November 4, 2009
Hail & Farewell: Wilfred Owen
by Dennis Johnson
On this day in 1918 the man most poetry scholars consider the greatest war poet of them all, Wilfred Owen, was killed in action during World War I. He was 25 years old, a lieutenant, and leading his men across a canal to attack a German stronghold when he was shot in the head. The war ended a week later, and according to an article on Wikipedia, Owen’s mother received notice of his death on Armistice Day, as church bells pealed in celebration.
His poetry was, in many ways, revolutionary, blending classic British romantic influences with those of grittier modernists such as his friend Siegfried Sassoon. He also, notably, eschewed the patriotism rampant in the popular poetry of the day, such as that of another war poet, Rupert Brooke. Instead, he described the war in all its horrors, with a brutal reality.
Most of his work was published after his death in the collection The Poems of Wilfred Owen. As Geoff Dyer comments in a biographical note at Poetry.org, “To a nation stunned by grief the prophetic lag of posthumous publication made it seem that Owen was speaking from the other side of the grave. Memorials were one sign of the shadow cast by the dead over England in the twenties; another was a surge of interest in spiritualism. Owen was the medium through whom the missing spoke.”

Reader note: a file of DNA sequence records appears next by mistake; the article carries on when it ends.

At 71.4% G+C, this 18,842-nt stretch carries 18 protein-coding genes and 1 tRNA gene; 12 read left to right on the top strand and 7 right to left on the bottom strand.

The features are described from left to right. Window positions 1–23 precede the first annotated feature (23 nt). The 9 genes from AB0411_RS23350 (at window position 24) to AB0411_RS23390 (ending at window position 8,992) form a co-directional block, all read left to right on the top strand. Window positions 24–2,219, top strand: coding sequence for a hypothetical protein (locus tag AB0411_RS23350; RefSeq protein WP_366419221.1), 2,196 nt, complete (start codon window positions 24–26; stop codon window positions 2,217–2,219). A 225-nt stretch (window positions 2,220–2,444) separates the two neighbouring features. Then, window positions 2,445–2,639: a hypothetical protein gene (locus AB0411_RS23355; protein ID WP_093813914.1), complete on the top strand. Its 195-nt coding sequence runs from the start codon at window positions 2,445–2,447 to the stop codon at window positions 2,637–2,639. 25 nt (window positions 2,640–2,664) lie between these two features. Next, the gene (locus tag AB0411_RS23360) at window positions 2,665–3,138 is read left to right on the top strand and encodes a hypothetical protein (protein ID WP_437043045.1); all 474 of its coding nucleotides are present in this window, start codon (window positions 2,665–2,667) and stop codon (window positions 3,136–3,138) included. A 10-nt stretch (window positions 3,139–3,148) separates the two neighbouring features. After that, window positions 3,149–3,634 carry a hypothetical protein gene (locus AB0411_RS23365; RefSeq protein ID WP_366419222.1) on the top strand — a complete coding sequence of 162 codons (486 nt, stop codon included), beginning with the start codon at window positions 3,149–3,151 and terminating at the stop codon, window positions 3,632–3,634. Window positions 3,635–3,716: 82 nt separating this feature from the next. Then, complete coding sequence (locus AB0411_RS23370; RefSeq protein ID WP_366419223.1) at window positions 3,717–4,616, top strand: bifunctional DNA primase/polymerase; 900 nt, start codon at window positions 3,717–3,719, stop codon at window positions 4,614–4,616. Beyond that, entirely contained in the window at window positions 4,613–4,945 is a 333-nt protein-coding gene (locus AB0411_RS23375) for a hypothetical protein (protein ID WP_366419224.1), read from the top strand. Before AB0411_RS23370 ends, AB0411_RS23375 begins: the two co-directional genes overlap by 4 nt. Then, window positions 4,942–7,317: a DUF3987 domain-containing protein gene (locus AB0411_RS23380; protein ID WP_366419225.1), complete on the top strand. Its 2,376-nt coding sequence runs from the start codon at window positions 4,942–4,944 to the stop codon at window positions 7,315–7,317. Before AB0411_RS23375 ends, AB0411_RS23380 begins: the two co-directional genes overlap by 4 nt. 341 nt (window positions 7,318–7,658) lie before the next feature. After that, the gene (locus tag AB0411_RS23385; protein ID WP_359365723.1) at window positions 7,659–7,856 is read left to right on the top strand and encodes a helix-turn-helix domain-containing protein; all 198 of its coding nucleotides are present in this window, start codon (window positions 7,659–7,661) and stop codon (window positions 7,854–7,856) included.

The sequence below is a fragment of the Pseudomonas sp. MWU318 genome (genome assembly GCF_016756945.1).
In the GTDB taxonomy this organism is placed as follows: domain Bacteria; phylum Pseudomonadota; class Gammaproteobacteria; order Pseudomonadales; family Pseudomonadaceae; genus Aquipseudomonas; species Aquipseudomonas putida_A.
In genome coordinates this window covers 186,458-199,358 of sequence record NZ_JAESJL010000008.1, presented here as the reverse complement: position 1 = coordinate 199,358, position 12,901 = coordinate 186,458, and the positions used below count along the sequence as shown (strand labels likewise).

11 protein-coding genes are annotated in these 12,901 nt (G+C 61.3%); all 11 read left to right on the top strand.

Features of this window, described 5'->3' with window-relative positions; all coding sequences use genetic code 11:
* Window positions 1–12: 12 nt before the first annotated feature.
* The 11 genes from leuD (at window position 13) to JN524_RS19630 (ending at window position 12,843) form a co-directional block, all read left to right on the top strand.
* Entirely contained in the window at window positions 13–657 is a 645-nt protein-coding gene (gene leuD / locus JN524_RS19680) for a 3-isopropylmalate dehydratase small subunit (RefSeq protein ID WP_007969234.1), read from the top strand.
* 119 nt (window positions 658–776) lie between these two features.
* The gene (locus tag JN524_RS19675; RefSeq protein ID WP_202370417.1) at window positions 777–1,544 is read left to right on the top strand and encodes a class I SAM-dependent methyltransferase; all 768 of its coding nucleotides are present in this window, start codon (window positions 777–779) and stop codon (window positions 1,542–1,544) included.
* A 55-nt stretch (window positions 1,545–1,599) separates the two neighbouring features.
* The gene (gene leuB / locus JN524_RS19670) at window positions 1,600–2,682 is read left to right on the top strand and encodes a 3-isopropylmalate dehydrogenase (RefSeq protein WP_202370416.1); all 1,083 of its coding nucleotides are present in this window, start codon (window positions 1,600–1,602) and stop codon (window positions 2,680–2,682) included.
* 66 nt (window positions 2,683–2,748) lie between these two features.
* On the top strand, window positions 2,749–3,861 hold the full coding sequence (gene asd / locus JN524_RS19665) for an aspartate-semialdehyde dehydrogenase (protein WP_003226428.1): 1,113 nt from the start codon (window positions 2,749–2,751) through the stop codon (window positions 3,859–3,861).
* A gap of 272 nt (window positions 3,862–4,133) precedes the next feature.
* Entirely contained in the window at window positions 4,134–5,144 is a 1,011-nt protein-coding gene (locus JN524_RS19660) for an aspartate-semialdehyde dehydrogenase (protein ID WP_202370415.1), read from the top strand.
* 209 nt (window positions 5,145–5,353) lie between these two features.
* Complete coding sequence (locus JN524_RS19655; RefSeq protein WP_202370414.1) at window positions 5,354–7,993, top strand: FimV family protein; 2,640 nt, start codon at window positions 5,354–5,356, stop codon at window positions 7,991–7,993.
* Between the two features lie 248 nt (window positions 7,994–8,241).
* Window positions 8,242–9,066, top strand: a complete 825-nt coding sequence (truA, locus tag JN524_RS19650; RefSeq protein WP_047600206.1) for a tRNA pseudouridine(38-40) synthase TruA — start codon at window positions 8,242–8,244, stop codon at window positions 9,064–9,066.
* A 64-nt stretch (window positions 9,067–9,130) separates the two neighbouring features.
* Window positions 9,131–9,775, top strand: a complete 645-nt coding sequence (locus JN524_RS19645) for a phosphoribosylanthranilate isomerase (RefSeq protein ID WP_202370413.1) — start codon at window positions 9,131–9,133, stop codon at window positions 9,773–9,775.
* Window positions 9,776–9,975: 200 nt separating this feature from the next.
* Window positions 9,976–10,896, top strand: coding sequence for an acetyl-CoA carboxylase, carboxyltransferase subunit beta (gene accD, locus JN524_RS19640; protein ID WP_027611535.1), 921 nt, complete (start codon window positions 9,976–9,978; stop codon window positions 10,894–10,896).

The BBC has posted an homage to Owen, including photographs and readings of some of his poems and letters. The English Department at Emory University has posted several of his poems here. Perhaps his most famous poem is Dulce et decorum est, from the Latin phrase for, roughly, “it is good and proper to die for one’s country.” In it, Owen describes witnessing one of his men dying from a gas attack as Owen tries to race him to a field hospital. The poem ends:
If you could hear, at every jolt, the blood
Come gargling from the froth-corrupted lungs,
Obscene as cancer, bitter as the cud
Of vile, incurable sores on innocent tongues,–
My friend, you would not tell with such high zest
To children ardent for some desperate glory,
The old Lie: Dulce et decorum est
Pro patria mori.
Dennis Johnson is the founder of MobyLives, and the co-founder and co-publisher of Melville House. Follow him on Twitter at @mobylives